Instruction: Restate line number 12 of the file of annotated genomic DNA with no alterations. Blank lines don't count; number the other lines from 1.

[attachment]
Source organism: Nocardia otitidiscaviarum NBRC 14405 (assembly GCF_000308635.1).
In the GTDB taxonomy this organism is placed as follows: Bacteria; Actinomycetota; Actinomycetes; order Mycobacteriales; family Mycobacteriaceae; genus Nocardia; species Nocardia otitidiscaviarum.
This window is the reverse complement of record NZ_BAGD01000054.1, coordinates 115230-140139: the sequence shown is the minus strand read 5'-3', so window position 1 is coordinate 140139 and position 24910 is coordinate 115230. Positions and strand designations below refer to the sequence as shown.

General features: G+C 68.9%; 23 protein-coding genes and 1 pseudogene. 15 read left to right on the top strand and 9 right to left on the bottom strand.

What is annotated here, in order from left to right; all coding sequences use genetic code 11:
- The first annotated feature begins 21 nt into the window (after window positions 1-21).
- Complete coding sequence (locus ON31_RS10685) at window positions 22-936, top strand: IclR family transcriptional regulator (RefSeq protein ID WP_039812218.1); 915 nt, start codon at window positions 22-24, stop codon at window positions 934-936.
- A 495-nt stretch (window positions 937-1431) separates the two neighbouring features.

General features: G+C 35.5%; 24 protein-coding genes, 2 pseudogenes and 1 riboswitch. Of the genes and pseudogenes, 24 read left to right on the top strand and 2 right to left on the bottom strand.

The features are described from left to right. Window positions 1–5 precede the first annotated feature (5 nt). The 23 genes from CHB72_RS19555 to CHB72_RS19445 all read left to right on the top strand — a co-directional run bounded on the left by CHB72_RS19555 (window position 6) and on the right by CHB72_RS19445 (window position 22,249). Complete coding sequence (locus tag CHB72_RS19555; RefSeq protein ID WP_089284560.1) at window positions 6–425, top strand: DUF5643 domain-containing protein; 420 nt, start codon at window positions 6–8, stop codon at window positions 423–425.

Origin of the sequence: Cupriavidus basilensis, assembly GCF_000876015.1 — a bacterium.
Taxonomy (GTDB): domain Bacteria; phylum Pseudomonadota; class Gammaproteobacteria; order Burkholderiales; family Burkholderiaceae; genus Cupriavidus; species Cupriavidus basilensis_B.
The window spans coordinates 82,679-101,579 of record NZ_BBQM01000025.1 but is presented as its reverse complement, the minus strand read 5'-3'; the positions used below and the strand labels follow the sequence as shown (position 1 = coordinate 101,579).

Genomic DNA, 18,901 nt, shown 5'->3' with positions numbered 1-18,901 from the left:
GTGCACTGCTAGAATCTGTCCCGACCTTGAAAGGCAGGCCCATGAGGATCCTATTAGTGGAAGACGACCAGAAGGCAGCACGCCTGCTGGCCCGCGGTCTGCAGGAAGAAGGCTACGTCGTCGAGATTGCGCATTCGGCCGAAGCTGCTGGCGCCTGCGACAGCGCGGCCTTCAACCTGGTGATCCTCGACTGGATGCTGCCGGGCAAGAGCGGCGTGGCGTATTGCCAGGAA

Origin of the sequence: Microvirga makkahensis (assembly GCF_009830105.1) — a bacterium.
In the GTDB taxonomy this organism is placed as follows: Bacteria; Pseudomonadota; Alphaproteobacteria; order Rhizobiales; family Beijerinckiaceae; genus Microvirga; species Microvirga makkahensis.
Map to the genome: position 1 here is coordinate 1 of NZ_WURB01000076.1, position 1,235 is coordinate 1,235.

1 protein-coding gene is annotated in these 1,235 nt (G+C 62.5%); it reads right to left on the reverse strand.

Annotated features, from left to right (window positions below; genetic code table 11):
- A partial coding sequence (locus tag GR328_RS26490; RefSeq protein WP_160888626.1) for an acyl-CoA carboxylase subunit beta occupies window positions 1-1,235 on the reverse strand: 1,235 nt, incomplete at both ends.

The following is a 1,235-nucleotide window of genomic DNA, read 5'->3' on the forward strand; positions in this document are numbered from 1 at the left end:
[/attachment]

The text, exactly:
Taxonomy (GTDB): domain Bacteria; phylum Pseudomonadota; class Gammaproteobacteria; order Burkholderiales; family Burkholderiaceae; genus Cupriavidus; species Cupriavidus basilensis_B.